Encouraging your kids to think


Raising kids is such a daunting task at times. You want to do what’s right and to raise good, strong, moral future adults. There are so many books, magazines, online articles and fellow parents giving advice that it can get quite confusing. That is why I never listened to any of it. For me, raising my kids was something I did on instinct. A trial and error at times but for the most part I just went with what I felt was right. I encouraged their creativity and individualism and taught them to build their own moral compass and follow it down a path that felt right. There have been times that they have followed some upsetting and hurtful routes but in the end their moral compasses led them back home. All of us a little battered and bruised emotionally but wiser for the experience.

Tonight was one of those times where I felt immensely proud of my sons and their strong minds. I read aloud an article about a protestor who was arrested at a funeral for a police officer. He was protesting the formal march and funeral procession on the grounds that no other public servant receives such an elaborate farewell and he felt it was unnecessary and a burden to taxpayers. In order to get an un influenced opinion from my youngest I read it and asked his opinion without revealing my own. Without missing a beat he emphatically expressed his opinion, clearly stating the reasons for them.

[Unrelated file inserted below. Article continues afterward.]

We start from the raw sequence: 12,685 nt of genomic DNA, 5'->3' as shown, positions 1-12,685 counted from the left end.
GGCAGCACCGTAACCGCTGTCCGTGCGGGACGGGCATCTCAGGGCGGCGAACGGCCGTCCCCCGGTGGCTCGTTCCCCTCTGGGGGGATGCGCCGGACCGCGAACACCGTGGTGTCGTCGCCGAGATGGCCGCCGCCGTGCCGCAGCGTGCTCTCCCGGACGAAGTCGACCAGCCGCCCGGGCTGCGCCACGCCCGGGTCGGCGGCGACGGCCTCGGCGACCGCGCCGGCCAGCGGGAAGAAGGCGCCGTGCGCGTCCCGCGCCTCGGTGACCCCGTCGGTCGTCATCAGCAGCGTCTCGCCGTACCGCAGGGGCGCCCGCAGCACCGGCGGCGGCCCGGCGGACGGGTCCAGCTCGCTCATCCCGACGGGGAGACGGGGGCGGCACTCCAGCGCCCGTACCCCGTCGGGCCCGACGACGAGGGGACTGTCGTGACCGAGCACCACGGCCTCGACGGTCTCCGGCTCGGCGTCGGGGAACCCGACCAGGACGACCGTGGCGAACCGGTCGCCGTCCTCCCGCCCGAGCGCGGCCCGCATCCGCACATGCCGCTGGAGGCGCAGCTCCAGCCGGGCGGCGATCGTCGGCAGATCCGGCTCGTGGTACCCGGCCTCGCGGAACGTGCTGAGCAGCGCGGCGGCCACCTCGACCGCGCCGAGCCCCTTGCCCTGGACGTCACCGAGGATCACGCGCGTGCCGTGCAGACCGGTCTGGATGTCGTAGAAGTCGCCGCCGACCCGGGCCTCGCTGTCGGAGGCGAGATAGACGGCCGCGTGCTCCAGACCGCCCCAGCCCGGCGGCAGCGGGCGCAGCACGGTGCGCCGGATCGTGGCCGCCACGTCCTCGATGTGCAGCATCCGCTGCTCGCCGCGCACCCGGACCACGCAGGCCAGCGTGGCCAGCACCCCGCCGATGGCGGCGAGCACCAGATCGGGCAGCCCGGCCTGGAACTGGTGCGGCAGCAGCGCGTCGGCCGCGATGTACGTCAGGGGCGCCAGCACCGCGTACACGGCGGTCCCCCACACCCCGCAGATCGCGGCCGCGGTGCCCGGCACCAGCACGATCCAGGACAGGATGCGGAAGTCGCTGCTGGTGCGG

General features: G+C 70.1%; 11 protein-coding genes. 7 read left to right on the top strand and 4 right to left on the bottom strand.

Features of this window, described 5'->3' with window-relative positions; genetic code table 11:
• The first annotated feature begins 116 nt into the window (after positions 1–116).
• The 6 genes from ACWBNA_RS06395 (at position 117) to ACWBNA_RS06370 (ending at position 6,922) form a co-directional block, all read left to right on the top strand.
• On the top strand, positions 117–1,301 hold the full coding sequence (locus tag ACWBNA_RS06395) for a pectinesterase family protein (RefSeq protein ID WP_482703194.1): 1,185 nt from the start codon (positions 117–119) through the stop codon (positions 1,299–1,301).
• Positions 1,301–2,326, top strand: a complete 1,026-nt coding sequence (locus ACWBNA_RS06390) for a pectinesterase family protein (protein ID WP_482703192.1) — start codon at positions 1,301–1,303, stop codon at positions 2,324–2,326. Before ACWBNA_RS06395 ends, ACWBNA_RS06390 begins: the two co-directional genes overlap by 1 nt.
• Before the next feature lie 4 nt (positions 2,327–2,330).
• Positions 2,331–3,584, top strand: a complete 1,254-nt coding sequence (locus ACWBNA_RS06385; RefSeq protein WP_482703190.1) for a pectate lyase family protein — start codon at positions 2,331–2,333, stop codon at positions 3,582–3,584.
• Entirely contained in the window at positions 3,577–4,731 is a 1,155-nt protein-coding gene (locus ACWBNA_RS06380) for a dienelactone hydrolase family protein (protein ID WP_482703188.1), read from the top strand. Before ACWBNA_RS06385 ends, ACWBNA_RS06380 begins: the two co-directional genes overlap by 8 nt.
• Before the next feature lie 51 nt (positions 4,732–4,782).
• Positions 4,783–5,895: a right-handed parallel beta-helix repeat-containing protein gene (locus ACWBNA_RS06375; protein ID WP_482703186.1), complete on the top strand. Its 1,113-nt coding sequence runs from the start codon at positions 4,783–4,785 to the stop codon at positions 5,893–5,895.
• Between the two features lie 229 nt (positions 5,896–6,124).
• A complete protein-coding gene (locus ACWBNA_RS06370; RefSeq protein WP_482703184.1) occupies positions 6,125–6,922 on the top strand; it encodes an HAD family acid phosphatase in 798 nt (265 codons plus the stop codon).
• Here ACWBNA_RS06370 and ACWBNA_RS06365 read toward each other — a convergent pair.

This then gave me the opportunity to open him up to seeing the opposing side of the argument, which I did even though I agreed with his take on it. I did this in order to help him form his own opinion without the need to pass judgement of the other side. I wanted him to stand by his convictions while allowing himself to at least see the other perspective even if he couldn’t agree with it, which he did. I couldn’t have been more proud, hearing my son challenge the views presented in the media and to be able to so eloquently and emphatically present his opinion on the matter. Then to have him open his mind to the opposing side of the argument and to understand where the other mindset was coming from, even though he still did not agree, was exhilarating! Knowing he could carry on a passionate conversation without the need to tear down the person with opposing views is crucial to his growth as a person.

For me, I feel hope for the future each time I have a conversation like this with one of my kids. If we teach them to be active participants in their own lives and not mindless sheep then they can continue to grow, evolve and live lives with meaning.


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